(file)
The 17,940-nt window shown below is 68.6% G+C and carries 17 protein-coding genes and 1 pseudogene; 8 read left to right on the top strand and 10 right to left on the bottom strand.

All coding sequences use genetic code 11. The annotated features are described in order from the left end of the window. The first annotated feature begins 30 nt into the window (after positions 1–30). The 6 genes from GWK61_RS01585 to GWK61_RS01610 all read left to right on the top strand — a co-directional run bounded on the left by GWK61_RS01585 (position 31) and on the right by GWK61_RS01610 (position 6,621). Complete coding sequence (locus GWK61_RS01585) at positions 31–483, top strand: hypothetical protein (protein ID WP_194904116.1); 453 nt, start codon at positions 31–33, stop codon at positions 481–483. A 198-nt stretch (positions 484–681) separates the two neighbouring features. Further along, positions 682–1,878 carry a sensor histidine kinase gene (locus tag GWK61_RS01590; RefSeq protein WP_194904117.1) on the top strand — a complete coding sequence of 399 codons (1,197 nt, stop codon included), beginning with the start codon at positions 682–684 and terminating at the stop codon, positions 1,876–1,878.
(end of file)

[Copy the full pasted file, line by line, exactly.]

The 17,940-nt window shown below is 68.6% G+C and carries 17 protein-coding genes and 1 pseudogene; 8 read left to right on the top strand and 10 right to left on the bottom strand.

All coding sequences use genetic code 11. The annotated features are described in order from the left end of the window. The first annotated feature begins 30 nt into the window (after positions 1–30). The 6 genes from GWK61_RS01585 to GWK61_RS01610 all read left to right on the top strand — a co-directional run bounded on the left by GWK61_RS01585 (position 31) and on the right by GWK61_RS01610 (position 6,621). Complete coding sequence (locus GWK61_RS01585) at positions 31–483, top strand: hypothetical protein (protein ID WP_194904116.1); 453 nt, start codon at positions 31–33, stop codon at positions 481–483. A 198-nt stretch (positions 484–681) separates the two neighbouring features. Further along, positions 682–1,878 carry a sensor histidine kinase gene (locus tag GWK61_RS01590; RefSeq protein WP_194904117.1) on the top strand — a complete coding sequence of 399 codons (1,197 nt, stop codon included), beginning with the start codon at positions 682–684 and terminating at the stop codon, positions 1,876–1,878.